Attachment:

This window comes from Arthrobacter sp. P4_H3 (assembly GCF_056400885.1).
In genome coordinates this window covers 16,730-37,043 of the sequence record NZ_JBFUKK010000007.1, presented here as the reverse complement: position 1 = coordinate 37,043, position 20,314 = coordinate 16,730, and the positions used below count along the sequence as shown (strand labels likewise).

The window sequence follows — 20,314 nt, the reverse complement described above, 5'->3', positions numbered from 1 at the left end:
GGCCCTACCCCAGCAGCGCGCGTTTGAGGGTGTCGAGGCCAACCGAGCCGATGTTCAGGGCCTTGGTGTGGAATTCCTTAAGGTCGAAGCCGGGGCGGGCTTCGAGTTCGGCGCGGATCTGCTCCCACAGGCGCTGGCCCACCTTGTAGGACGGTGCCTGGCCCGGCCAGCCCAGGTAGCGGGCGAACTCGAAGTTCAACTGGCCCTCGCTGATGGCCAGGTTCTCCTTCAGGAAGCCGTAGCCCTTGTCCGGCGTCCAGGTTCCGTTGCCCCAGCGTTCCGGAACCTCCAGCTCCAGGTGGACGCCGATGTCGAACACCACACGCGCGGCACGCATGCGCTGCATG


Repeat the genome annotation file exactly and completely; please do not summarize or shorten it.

This window comes from Arthrobacter sp. P4_H3 (assembly GCF_056400885.1).
In genome coordinates this window covers 16,730-37,043 of the sequence record NZ_JBFUKK010000007.1, presented here as the reverse complement: position 1 = coordinate 37,043, position 20,314 = coordinate 16,730, and the positions used below count along the sequence as shown (strand labels likewise).

The window sequence follows — 20,314 nt, the reverse complement described above, 5'->3', positions numbered from 1 at the left end:
GGCCCTACCCCAGCAGCGCGCGTTTGAGGGTGTCGAGGCCAACCGAGCCGATGTTCAGGGCCTTGGTGTGGAATTCCTTAAGGTCGAAGCCGGGGCGGGCTTCGAGTTCGGCGCGGATCTGCTCCCACAGGCGCTGGCCCACCTTGTAGGACGGTGCCTGGCCCGGCCAGCCCAGGTAGCGGGCGAACTCGAAGTTCAACTGGCCCTCGCTGATGGCCAGGTTCTCCTTCAGGAAGCCGTAGCCCTTGTCCGGCGTCCAGGTTCCGTTGCCCCAGCGTTCCGGAACCTCCAGCTCCAGGTGGACGCCGATGTCGAACACCACACGCGCGGCACGCATGCGCTGCATG